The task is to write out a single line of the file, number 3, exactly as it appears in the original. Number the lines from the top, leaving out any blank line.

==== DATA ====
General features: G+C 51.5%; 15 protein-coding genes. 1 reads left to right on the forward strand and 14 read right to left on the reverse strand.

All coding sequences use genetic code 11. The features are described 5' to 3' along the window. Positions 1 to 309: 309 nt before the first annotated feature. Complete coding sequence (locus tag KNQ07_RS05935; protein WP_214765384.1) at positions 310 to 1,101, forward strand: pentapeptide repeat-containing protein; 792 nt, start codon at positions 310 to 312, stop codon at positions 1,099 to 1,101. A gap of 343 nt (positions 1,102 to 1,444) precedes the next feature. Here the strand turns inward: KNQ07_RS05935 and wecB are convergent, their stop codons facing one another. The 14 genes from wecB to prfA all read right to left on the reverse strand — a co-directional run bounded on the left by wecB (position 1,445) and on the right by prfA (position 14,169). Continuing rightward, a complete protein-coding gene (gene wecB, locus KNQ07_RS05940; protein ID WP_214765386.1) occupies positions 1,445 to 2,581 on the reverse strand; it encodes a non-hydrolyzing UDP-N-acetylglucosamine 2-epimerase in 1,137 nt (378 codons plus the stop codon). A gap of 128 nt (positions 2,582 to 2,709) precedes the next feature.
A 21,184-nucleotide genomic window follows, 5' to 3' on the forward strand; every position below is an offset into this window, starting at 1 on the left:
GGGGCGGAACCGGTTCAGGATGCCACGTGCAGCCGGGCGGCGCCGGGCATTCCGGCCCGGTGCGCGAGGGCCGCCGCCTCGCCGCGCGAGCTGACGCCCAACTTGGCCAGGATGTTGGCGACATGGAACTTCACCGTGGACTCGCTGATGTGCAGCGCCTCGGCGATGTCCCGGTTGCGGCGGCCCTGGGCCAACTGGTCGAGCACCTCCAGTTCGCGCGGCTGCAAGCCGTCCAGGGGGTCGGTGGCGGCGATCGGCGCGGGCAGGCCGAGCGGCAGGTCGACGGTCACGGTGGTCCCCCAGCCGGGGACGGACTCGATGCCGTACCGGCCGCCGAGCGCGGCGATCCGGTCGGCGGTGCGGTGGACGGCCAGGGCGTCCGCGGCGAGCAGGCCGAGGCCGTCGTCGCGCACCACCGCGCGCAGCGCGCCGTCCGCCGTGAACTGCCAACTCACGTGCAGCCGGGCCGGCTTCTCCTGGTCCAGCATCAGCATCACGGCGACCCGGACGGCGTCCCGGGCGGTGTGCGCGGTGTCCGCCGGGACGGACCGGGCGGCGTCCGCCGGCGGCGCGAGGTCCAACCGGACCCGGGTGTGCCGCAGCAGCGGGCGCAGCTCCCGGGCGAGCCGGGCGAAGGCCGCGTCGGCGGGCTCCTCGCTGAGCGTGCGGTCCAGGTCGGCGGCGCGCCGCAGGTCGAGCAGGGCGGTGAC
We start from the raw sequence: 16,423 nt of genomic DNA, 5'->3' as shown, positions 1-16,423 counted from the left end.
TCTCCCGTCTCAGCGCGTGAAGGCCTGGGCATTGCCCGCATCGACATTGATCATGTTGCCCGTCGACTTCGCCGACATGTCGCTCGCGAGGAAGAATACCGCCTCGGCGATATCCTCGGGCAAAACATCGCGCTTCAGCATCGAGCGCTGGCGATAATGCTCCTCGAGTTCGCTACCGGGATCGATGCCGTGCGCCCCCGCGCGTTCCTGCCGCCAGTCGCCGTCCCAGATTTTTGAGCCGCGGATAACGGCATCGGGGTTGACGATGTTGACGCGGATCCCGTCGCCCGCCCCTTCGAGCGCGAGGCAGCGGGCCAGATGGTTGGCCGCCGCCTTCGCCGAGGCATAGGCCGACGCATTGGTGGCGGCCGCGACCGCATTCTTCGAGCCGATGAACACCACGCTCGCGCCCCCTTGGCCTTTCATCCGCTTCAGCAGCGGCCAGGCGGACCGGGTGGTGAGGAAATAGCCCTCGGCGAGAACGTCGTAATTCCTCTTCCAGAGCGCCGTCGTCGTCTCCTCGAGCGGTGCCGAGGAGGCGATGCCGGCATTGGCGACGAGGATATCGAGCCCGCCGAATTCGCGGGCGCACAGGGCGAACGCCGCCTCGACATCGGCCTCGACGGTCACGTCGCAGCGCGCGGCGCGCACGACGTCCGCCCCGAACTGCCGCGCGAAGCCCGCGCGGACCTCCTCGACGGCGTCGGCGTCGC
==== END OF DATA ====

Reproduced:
A 21,184-nucleotide genomic window follows, 5' to 3' on the forward strand; every position below is an offset into this window, starting at 1 on the left: